Tasmanian Times

The individual has always had to struggle to keep from being overwhelmed by the tribe. If you try it, you will be lonely often, and sometimes frightened. No price is too high for the privilege of owning yourself. ~ Friedrich Nietzsche

The individual has always had to struggle to keep from being overwhelmed by the tribe. If you try it, you will be lonely often, and sometimes frightened. No price is too high for the privilege of owning yourself. ~ Friedrich Nietzsche

Economy

Stan Grant: the Australian dream is ‘rooted in racism’

Indigenous journalist Stan Grant has been praised for a ‘Martin Luther King moment’.

A powerful speech by Indigenous journalist Stan Grant in which he says the “Australian dream is rooted in racism” has gone viral.

Grant addressed an audience in Sydney on the impact of colonisation and discrimination as part of the IQ2 debate series held by The Ethics Centre.

The speech was made last year but was published online just a week before Australia Day. It has resonated with Australians, having been viewed more than 736,000 times on Facebook and 15,000 times on YouTube.

In his address Grant was asked to argue for or against the topic “Racism is destroying the Australian Dream”, and said racism was at its heart.

Grant opened his speech acknowledging when AFL player Adam Goodes was “hounded” and booed, and told “he was not Australian”.

“When we heard those boos, we heard a sound that was very familiar to us … we heard a howl of humiliation that echoes across two centuries of disposition, injustice, suffering and survival,” Grant said.

“We heard the howl of the Australian dream, and it said to us again, you’re not welcome.”

He said we sung of the Australian dream, “Australians all let us rejoice for we are young and free”.

“My people die young in this country,” Grant said.

“We die 10 years younger than the average Australian, and we are far from free. We are fewer than 3 per cent of the Australian population and yet we are 25 per cent – a quarter of those Australians locked up in our prisons.

“And if you’re a juvenile it is worse, it is 50 per cent. An Indigenous child is more likely to be locked up in prison than they are to finish high school.”

Read the rest and WATCH THE VIDEO HERE

Mercury: Walshy and Bruce French get an Aussie Day gong

ABC: Australian of the Year: David Morrison, former Army chief, given top honour for gender equality work … and WATCH the viral video …

Sign the Petition: Change the date of ‘stralia day …

• Bob Hawkins in Comments: Thank goodness we have the likes of Stan Grant to remind us of our failure as a nation to deal with the biggest challenge it has ever had to face — treating the continent’s original owners as we would want to be treated ourselves, and as equals. It’s time the January 26 Australia Day was consigned to the shit-can of history; and time that we demonstrated our democracy by drawing, willy-nilly, from a hat, a date for an inclusive Australia Day. At least that way, as long as the drawing was properly supervised, if anyone’s political interests were served it would be purely by chance, and, therefore, offensive to no one.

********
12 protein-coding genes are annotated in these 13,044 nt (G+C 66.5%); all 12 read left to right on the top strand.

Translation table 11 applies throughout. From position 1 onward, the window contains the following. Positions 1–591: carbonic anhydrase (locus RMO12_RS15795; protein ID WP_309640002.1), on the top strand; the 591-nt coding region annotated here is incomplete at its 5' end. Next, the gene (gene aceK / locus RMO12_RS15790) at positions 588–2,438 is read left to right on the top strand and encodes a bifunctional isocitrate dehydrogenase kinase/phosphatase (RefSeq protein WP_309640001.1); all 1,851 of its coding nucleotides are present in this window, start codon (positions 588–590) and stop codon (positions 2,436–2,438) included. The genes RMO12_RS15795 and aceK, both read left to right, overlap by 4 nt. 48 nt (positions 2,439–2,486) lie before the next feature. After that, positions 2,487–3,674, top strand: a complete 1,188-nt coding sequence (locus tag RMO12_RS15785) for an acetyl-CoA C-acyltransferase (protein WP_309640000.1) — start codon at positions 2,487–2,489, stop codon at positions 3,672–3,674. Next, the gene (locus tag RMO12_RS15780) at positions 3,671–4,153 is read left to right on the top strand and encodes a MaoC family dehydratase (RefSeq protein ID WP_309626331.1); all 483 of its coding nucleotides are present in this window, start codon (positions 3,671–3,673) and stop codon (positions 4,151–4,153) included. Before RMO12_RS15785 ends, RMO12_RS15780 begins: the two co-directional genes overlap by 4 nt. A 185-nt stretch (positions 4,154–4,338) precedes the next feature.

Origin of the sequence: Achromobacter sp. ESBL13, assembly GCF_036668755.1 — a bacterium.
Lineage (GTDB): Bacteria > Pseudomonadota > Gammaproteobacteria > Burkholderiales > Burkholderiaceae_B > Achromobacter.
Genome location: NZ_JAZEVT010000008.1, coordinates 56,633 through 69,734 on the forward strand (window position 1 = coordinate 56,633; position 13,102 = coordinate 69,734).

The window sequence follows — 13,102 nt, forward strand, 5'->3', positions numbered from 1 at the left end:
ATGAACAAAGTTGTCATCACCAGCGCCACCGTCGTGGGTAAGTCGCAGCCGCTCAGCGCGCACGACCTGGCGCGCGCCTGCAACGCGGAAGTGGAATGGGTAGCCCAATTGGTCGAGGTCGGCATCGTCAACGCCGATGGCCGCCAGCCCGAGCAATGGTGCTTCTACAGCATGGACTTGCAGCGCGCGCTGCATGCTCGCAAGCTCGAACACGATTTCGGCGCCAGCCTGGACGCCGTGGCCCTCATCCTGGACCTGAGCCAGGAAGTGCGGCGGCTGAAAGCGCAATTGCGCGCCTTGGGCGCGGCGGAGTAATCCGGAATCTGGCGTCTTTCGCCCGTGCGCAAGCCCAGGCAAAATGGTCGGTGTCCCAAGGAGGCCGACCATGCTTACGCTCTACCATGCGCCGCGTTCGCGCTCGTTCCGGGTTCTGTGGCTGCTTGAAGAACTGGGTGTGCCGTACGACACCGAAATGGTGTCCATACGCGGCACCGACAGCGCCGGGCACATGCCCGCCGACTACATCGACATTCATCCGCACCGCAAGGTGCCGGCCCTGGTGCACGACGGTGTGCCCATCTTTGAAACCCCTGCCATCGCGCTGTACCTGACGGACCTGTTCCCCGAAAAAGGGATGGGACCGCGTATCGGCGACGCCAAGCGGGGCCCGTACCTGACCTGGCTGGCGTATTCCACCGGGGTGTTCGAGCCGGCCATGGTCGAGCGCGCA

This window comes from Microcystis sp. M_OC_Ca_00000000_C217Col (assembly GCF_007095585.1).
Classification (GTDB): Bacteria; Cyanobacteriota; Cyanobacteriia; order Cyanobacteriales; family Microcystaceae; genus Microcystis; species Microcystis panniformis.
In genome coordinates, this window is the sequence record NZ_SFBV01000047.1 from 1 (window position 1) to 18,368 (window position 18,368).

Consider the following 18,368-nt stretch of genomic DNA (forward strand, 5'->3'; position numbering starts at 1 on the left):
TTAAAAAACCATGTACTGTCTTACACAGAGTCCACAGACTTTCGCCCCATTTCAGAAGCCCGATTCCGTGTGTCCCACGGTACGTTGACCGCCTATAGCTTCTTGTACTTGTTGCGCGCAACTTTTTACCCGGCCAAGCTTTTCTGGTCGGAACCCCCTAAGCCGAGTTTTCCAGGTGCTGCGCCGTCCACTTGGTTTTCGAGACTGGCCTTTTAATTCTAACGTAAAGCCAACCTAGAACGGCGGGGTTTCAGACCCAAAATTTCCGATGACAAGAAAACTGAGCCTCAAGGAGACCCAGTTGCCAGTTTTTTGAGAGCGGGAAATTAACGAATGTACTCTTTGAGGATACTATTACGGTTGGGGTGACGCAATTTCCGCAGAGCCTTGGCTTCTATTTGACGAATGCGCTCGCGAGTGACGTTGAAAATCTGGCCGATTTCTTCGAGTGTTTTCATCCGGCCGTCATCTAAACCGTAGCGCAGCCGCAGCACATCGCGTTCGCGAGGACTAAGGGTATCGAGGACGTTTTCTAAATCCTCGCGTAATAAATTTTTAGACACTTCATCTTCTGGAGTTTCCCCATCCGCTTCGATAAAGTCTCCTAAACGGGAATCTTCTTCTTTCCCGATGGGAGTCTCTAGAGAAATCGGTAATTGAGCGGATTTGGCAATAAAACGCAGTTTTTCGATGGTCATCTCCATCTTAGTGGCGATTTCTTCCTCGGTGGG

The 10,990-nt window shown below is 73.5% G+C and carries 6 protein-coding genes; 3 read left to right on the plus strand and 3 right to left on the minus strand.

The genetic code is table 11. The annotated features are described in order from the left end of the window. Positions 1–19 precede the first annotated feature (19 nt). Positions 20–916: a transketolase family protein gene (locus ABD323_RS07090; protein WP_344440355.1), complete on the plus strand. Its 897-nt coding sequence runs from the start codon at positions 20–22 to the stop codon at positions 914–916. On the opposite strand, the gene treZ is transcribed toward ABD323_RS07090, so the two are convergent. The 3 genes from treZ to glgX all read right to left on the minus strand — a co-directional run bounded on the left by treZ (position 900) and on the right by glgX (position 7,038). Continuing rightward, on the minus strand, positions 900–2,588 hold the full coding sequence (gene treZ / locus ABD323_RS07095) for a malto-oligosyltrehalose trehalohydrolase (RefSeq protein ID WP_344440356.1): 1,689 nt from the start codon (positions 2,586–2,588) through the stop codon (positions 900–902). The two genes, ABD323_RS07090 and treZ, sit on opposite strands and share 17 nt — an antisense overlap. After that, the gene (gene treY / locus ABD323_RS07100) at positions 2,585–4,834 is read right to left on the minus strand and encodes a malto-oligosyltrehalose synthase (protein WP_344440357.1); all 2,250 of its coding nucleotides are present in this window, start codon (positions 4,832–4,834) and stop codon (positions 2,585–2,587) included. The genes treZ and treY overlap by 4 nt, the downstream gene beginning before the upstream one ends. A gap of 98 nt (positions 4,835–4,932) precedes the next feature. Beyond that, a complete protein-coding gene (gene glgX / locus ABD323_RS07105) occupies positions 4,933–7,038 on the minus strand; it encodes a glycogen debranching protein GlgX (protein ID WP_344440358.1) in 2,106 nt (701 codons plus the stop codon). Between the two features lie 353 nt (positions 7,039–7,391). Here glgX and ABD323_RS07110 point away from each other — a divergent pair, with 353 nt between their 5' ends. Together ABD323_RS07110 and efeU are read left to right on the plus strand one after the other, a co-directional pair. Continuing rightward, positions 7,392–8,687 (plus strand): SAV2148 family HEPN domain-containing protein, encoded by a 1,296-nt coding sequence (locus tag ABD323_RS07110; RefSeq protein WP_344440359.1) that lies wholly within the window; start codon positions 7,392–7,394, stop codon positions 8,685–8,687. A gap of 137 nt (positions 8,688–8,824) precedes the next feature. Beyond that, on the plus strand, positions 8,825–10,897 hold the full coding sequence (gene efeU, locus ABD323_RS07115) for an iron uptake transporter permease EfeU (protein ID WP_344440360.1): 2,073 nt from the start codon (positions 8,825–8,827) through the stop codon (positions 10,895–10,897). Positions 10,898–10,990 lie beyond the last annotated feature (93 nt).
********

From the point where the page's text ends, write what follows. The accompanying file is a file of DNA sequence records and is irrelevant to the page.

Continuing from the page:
• Cassy O’Connor Media Release in Comments: Each year, on the 26th of January, Australia is a nation divided by its history. While many Tasmanians celebrate with pride, our First People feel only the pain of a country taken at the point of a gun. My Green colleagues, Andrea Dawkins, Nick McKim and I are joining Aboriginal Tasmanians at their Invasion Day march in Hobart today because we believe it’s time to change the date on which Australians celebrate who they are as a nation.

• Christopher Nagle in Comments: With respect, the whole racist narrative that is supposed to define our history is just that; a narrative; a story we tell ourselves to confirm our current beliefs and myths. The modern industrial world smashed into the settled beliefs and ways of life of everyone it touched. starting with the removal of millions of European peasants from their land and into places populated by dark satanic mills. And as this world globalized, it dealt with everyone according to where they stood on the timeline from when people moved into villages in the neolithic period to those who were on the cusp of industrializing anyway …

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11 Comments

11 Comments

  1. Robin Charles Halton

    January 29, 2016 at 2:54 pm

    I wonder about the relationship between the wider Circular Head community and the aboriginal community for which I believe is split anyway over festering land ownership and coastal access issues.

    Has Cassie the bravado to undertake a walkabout to visit the residents at Nelson Bay, Arthur River and Temma after the fires and thank everybody for theirs and the fire agencies efforts to prevent untold damage to properties and the environment!

    I’m feel that the Greens have burnt their bridges completely with the wider Tasmanian community over the forestry trivia at Lapoinya and for supporting of aboriginal protests over Australia Day while the north and north west wildfires were raging.

    Cassies O’Connor’s actions have brought down the aboriginal community too which clearly show neither is really interested in natural land management.

    If the aboriginal community really cared about “their natural environment” they would have been around the fires doing whatever they could to support the fire agencies efforts.

  2. Leonard Colquhoun

    January 28, 2016 at 12:08 pm